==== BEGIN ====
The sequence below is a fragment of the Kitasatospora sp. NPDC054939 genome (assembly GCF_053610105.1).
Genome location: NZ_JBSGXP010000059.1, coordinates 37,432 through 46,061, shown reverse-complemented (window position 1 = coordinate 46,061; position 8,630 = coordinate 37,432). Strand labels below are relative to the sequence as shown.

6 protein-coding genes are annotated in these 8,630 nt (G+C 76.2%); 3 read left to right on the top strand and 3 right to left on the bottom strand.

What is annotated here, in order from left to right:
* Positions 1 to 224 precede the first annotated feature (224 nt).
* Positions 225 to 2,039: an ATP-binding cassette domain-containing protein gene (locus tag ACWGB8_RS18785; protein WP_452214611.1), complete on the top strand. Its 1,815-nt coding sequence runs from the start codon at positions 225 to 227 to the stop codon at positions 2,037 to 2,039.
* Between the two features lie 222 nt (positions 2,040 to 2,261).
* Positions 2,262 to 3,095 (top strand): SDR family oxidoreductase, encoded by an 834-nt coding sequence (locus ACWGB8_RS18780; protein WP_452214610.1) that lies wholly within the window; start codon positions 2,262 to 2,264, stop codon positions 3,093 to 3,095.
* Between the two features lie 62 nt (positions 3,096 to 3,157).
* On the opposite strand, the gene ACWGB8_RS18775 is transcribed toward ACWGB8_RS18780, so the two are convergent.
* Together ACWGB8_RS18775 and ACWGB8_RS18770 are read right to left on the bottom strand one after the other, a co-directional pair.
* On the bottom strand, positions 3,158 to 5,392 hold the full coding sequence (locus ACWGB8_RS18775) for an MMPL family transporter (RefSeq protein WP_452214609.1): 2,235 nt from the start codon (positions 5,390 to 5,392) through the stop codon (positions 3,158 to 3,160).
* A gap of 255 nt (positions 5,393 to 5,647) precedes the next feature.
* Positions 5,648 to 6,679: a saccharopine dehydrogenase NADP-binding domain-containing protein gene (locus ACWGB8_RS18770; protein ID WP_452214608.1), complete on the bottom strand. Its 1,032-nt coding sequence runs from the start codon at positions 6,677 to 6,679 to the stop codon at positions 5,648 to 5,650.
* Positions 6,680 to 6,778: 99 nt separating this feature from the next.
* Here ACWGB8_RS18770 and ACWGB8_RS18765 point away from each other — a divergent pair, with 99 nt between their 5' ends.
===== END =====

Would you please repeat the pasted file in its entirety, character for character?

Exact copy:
The sequence below is a fragment of the Kitasatospora sp. NPDC054939 genome (assembly GCF_053610105.1).
Genome location: NZ_JBSGXP010000059.1, coordinates 37,432 through 46,061, shown reverse-complemented (window position 1 = coordinate 46,061; position 8,630 = coordinate 37,432). Strand labels below are relative to the sequence as shown.

6 protein-coding genes are annotated in these 8,630 nt (G+C 76.2%); 3 read left to right on the top strand and 3 right to left on the bottom strand.

What is annotated here, in order from left to right:
* Positions 1 to 224 precede the first annotated feature (224 nt).
* Positions 225 to 2,039: an ATP-binding cassette domain-containing protein gene (locus tag ACWGB8_RS18785; protein WP_452214611.1), complete on the top strand. Its 1,815-nt coding sequence runs from the start codon at positions 225 to 227 to the stop codon at positions 2,037 to 2,039.
* Between the two features lie 222 nt (positions 2,040 to 2,261).
* Positions 2,262 to 3,095 (top strand): SDR family oxidoreductase, encoded by an 834-nt coding sequence (locus ACWGB8_RS18780; protein WP_452214610.1) that lies wholly within the window; start codon positions 2,262 to 2,264, stop codon positions 3,093 to 3,095.
* Between the two features lie 62 nt (positions 3,096 to 3,157).
* On the opposite strand, the gene ACWGB8_RS18775 is transcribed toward ACWGB8_RS18780, so the two are convergent.
* Together ACWGB8_RS18775 and ACWGB8_RS18770 are read right to left on the bottom strand one after the other, a co-directional pair.
* On the bottom strand, positions 3,158 to 5,392 hold the full coding sequence (locus ACWGB8_RS18775) for an MMPL family transporter (RefSeq protein WP_452214609.1): 2,235 nt from the start codon (positions 5,390 to 5,392) through the stop codon (positions 3,158 to 3,160).
* A gap of 255 nt (positions 5,393 to 5,647) precedes the next feature.
* Positions 5,648 to 6,679: a saccharopine dehydrogenase NADP-binding domain-containing protein gene (locus ACWGB8_RS18770; protein ID WP_452214608.1), complete on the bottom strand. Its 1,032-nt coding sequence runs from the start codon at positions 6,677 to 6,679 to the stop codon at positions 5,648 to 5,650.
* Positions 6,680 to 6,778: 99 nt separating this feature from the next.
* Here ACWGB8_RS18770 and ACWGB8_RS18765 point away from each other — a divergent pair, with 99 nt between their 5' ends.